Space flight-induced muscle atrophy, particularly in the postural and locomotorymuscles, may impair task performance during long-duration space missions and planetary exploration. High intensity free weight (FW) resistive exercise training has been shown to prevent atrophy during bed rest, a space flight analog. NASA developed the Advanced Resistive Exercise Device (ARED) to simulate the characteristics of FW exercise (i.e. constant mass, inertial force) and to be used as a countermeasure during International Space Station (ISS) missions. PURPOSE: To compare the efficacy of ARED and FW training to induce hypertrophy in specific muscle groups in ambulatory subjects prior to deploying ARED on the ISS. METHODS: Twenty untrained subjects were assigned to either the ARED (8 males, 3 females) or FW (6 males, 3 females) group and participated in a periodizedtraining protocol consisting of squat (SQ), heel raise (HR), and deadlift(DL) exercises 3 d wk-1 for 16 wks. SQ, HR, and DL muscle strength (1RM) was measured before, after 8 wks, and after 16 wks of training to prescribe exercise and measure strength changes. Muscle volume of the vastigroup (V), hamstring group (H), hip adductor group (ADD), medial gastrocnemius(MG), lateral gastrocnemius(LG), and deep posterior muscles including soleus(DP) was measured using MRI pre-and post-training. Consecutive cross-sectional images (8 mm slices with a 2 mm gap) were analyzed and summed. Anatomical references insured that the same muscle sections were analyzed pre-and post-training. Two-way repeated measures ANOVAs (p<0.05) were used to test for differences in muscle strength and volume between training devices. RESULTS: SQ, HR, and DL 1RM increased in both FW (SQ: 49+/-6%, HR: 12+/-2%, DL: 23+/-4%) and ARED (SQ: 31+/-4%, HR: 18+/-2%, DL: 23+/-3%) groups. Both groups increased muscle volume in the V (FW: 13+/-2%, ARED: 10+/-2%), H (FW: 3+/-1%, ARED: 3+/-1 %), ADD (FW: 15=/-2%, ARED: 10+/-1%), LG (FW: 7+/-2%, ARED: 4+/-1%), MG (FW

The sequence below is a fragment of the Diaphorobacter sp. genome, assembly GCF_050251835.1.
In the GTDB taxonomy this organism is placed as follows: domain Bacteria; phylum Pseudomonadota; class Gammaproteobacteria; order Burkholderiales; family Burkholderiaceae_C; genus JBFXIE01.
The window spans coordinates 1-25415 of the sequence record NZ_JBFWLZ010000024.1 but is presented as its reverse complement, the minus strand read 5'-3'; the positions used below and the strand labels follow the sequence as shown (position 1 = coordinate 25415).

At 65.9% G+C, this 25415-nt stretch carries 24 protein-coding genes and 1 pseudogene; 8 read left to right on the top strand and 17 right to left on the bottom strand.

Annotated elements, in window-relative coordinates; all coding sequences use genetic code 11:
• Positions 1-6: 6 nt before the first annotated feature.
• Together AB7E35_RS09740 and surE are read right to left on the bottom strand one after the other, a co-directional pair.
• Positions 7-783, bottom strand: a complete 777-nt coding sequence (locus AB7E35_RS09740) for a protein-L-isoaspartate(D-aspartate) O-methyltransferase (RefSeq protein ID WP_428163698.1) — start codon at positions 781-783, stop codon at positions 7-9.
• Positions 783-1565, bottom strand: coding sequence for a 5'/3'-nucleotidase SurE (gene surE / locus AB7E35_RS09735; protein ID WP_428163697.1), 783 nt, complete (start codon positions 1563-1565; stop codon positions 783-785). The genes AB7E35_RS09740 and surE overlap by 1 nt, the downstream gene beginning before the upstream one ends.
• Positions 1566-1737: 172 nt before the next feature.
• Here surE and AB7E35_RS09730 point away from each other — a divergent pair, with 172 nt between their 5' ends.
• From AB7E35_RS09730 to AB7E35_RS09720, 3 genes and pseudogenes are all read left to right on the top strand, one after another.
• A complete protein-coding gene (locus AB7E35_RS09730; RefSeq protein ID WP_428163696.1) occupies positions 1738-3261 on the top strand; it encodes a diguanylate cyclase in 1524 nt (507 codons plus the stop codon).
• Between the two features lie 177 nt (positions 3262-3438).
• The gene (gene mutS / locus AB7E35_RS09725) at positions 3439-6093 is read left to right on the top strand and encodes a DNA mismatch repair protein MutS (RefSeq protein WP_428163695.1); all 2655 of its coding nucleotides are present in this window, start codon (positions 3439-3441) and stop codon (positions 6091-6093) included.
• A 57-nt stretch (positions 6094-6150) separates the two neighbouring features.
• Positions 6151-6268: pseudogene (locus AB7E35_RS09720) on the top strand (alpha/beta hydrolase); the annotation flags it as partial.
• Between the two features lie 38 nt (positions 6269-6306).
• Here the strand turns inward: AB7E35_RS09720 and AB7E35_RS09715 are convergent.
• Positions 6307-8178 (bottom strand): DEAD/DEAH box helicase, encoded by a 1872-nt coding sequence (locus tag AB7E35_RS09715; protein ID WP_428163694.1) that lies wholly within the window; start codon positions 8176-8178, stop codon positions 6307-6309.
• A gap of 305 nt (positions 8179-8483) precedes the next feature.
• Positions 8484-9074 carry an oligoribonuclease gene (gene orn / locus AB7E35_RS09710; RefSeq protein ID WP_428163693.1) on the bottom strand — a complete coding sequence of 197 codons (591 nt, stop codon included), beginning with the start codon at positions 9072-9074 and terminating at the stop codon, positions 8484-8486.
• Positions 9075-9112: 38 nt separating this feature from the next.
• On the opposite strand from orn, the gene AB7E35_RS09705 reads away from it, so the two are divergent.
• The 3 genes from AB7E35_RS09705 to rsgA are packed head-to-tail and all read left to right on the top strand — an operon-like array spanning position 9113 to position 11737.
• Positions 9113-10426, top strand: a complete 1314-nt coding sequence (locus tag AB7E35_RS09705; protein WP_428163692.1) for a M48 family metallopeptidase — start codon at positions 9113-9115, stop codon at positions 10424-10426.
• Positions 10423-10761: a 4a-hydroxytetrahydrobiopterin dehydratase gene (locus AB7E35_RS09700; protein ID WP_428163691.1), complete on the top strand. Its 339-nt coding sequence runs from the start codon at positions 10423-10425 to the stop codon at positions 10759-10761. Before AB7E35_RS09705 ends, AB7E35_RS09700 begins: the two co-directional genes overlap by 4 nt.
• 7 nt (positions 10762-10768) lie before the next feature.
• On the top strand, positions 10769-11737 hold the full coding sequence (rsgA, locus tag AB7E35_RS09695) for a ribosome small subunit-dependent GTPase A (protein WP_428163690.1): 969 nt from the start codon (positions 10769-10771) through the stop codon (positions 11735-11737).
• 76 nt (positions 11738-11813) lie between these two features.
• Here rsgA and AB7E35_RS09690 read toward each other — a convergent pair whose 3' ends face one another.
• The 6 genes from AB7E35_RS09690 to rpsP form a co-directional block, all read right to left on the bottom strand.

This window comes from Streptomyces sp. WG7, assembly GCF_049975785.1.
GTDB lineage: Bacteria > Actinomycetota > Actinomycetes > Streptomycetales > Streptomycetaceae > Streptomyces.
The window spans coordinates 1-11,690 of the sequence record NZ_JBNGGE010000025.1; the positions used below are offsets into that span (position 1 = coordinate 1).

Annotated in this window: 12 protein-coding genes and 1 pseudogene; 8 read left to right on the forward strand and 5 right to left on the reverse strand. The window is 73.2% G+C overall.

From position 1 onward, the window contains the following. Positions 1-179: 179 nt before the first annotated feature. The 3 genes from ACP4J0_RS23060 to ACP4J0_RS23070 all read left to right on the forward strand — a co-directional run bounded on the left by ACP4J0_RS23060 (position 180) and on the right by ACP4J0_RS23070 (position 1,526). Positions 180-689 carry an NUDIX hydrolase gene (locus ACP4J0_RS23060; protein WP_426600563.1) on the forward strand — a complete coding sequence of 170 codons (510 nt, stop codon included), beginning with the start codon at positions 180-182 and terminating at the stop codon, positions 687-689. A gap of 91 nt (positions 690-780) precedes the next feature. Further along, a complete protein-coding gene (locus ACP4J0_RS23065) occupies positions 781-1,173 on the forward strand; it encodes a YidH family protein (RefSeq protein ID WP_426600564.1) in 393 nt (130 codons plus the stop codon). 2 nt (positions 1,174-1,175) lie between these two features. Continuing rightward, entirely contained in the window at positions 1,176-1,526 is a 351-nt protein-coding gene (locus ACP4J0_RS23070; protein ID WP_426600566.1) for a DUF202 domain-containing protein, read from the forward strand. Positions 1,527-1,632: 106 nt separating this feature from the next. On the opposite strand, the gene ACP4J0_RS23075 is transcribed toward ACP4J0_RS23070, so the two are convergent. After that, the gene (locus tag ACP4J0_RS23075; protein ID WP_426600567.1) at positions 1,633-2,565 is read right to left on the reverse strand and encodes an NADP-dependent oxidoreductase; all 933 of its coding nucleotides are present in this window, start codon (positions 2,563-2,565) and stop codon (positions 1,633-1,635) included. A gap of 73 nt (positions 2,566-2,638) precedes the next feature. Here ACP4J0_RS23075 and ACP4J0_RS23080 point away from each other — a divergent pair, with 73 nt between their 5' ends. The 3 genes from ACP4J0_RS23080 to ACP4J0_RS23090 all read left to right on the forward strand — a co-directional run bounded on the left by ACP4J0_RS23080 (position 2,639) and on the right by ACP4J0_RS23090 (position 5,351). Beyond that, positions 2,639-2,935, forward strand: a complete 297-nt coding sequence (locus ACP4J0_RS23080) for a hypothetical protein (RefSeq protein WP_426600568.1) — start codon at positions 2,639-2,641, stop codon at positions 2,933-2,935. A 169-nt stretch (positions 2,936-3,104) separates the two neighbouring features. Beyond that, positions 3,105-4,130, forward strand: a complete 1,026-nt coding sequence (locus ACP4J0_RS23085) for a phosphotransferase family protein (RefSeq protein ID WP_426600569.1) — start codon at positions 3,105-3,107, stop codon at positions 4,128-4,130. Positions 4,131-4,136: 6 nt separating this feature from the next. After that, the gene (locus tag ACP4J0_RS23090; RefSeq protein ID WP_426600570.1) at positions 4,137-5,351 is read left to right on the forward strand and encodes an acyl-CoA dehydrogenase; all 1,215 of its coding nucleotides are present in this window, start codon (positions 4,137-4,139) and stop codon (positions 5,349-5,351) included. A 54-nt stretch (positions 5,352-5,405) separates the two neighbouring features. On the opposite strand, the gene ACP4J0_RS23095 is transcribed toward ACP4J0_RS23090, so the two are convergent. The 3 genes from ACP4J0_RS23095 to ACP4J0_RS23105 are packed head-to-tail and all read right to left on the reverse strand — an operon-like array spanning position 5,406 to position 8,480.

17. Changes in electrical properties of MOS transistor induced by single 14 MeV neutron

    SciTech Connect

    Haider, F. A. Chee, F. P. Abu Hassan, H.; Saafie, S.; Afishah, A.

    2016-01-22

    Neutron radiation causes significant changes in the characteristics of MOS devices by the creation of oxide-trapped charge and interface traps. The degradation of the current gain of the GF4936 dual n-channel depletion mode MOS transistor, caused by neutron displacement defects, was measured using in-situ method during neutron irradiation. The average degradation of the gain current is 35 mA at maximum fluence of 2.0 × 10{sup 10} n/cm2 while with an average of 25 mA at minimum fluence of 5.0 × 10{sup 8} n/cm{sup 2}. The change in channel current gain increased proportionally with neutron fluence, meanwhile drain saturation current decreased proportionally with the neutron fluence.

  18. Thermo-mechanical analysis of fixed mask 1 for the Advanced Photon Source insertion device front ends

    SciTech Connect

    Nian, H.L.T.; Shu, D.; Sheng, I.C.A.; Kuzay, T.M.

    1993-10-01

    The first fixed mask (FM1) is one of the critical elements on the insertion device front ends of the beamlines at the Advanced Photon Source (APS) now under construction at Argonne National Laboratory (ANL). The heat flux from the APS undulators is enormous. For example, FM1 placed at a distance of 16 m from the Undulator A source will be subjected to 519 W/mm{sup 2} at normal incidence with a total power of 3.8 kW. Due to a high localized thermal gradient on this component, inclined geometry (1.5{degree}) is used in the design to spread the footprint of the x-ray beam. A box-cone-shape geometry was designed due to the limited space available in the front end. The box shape is a highly constrained geometry, which induces larger stress levels than would occur in a plate or a tube. In order to handle the expected higher stress and the stress concentration at the corners, a single Glidcop block (rather than copper) was used in the construction. The FM1 uses an enhanced heat transfer mechanism developed at Argonne National Laboratory, which increases the convective heat transfer coefficient to about 3 W/cm{sup 2}{center_dot}{degree}C with single-phase water as the coolant. The authors simulated the location of the x-ray beam in several places to cover the worst possible case. The maximum temperature (about 180{degree}C) occurs when the beam hits the center of horizontal surface. The maximum effective stress (about 313 MPa) occurs when the x-ray beam hits about the corners.